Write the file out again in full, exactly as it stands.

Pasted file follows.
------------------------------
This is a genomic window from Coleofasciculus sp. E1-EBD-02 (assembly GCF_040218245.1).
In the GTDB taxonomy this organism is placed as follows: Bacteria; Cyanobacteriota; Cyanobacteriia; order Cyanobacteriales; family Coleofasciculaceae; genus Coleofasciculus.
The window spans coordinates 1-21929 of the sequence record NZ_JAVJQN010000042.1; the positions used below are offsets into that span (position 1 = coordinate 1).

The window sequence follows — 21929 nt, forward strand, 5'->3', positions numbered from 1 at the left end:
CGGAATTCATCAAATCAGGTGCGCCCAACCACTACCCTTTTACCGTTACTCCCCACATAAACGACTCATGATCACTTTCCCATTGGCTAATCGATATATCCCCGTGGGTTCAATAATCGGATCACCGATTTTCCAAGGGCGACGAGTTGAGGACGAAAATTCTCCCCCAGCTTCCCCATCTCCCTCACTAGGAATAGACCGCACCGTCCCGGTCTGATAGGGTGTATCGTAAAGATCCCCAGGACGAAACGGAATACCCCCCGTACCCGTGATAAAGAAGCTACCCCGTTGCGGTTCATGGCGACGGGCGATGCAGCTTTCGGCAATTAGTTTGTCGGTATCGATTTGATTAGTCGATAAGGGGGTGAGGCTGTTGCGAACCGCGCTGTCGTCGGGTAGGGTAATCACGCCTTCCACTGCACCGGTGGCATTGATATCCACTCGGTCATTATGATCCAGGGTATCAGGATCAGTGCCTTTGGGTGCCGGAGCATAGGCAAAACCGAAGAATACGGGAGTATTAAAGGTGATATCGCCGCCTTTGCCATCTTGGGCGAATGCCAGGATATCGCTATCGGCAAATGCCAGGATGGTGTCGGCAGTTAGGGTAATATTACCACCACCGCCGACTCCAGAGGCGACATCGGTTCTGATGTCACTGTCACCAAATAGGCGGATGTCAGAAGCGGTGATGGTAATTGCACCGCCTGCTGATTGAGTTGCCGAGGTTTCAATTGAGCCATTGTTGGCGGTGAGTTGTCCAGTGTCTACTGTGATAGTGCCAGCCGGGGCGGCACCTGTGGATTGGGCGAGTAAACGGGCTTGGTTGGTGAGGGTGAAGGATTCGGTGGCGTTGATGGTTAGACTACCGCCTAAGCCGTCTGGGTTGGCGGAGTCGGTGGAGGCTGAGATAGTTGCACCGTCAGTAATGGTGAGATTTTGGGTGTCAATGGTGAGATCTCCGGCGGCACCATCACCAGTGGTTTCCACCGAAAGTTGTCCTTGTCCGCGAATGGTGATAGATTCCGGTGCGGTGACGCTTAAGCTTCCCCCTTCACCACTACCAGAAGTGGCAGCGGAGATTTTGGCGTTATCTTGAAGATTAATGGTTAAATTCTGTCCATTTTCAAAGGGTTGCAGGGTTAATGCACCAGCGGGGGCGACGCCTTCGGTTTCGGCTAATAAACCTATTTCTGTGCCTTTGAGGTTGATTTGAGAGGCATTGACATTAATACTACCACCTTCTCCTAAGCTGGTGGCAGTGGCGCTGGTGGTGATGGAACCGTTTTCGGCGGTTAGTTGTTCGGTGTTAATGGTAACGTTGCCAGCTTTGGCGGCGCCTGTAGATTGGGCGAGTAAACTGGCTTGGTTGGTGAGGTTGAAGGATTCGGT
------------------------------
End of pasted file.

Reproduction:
This is a genomic window from Coleofasciculus sp. E1-EBD-02 (assembly GCF_040218245.1).
In the GTDB taxonomy this organism is placed as follows: Bacteria; Cyanobacteriota; Cyanobacteriia; order Cyanobacteriales; family Coleofasciculaceae; genus Coleofasciculus.
The window spans coordinates 1-21929 of the sequence record NZ_JAVJQN010000042.1; the positions used below are offsets into that span (position 1 = coordinate 1).

The window sequence follows — 21929 nt, forward strand, 5'->3', positions numbered from 1 at the left end:
CGGAATTCATCAAATCAGGTGCGCCCAACCACTACCCTTTTACCGTTACTCCCCACATAAACGACTCATGATCACTTTCCCATTGGCTAATCGATATATCCCCGTGGGTTCAATAATCGGATCACCGATTTTCCAAGGGCGACGAGTTGAGGACGAAAATTCTCCCCCAGCTTCCCCATCTCCCTCACTAGGAATAGACCGCACCGTCCCGGTCTGATAGGGTGTATCGTAAAGATCCCCAGGACGAAACGGAATACCCCCCGTACCCGTGATAAAGAAGCTACCCCGTTGCGGTTCATGGCGACGGGCGATGCAGCTTTCGGCAATTAGTTTGTCGGTATCGATTTGATTAGTCGATAAGGGGGTGAGGCTGTTGCGAACCGCGCTGTCGTCGGGTAGGGTAATCACGCCTTCCACTGCACCGGTGGCATTGATATCCACTCGGTCATTATGATCCAGGGTATCAGGATCAGTGCCTTTGGGTGCCGGAGCATAGGCAAAACCGAAGAATACGGGAGTATTAAAGGTGATATCGCCGCCTTTGCCATCTTGGGCGAATGCCAGGATATCGCTATCGGCAAATGCCAGGATGGTGTCGGCAGTTAGGGTAATATTACCACCACCGCCGACTCCAGAGGCGACATCGGTTCTGATGTCACTGTCACCAAATAGGCGGATGTCAGAAGCGGTGATGGTAATTGCACCGCCTGCTGATTGAGTTGCCGAGGTTTCAATTGAGCCATTGTTGGCGGTGAGTTGTCCAGTGTCTACTGTGATAGTGCCAGCCGGGGCGGCACCTGTGGATTGGGCGAGTAAACGGGCTTGGTTGGTGAGGGTGAAGGATTCGGTGGCGTTGATGGTTAGACTACCGCCTAAGCCGTCTGGGTTGGCGGAGTCGGTGGAGGCTGAGATAGTTGCACCGTCAGTAATGGTGAGATTTTGGGTGTCAATGGTGAGATCTCCGGCGGCACCATCACCAGTGGTTTCCACCGAAAGTTGTCCTTGTCCGCGAATGGTGATAGATTCCGGTGCGGTGACGCTTAAGCTTCCCCCTTCACCACTACCAGAAGTGGCAGCGGAGATTTTGGCGTTATCTTGAAGATTAATGGTTAAATTCTGTCCATTTTCAAAGGGTTGCAGGGTTAATGCACCAGCGGGGGCGACGCCTTCGGTTTCGGCTAATAAACCTATTTCTGTGCCTTTGAGGTTGATTTGAGAGGCATTGACATTAATACTACCACCTTCTCCTAAGCTGGTGGCAGTGGCGCTGGTGGTGATGGAACCGTTTTCGGCGGTTAGTTGTTCGGTGTTAATGGTAACGTTGCCAGCTTTGGCGGCGCCTGTAGATTGGGCGAGTAAACTGGCTTGGTTGGTGAGGTTGAAGGATTCGGT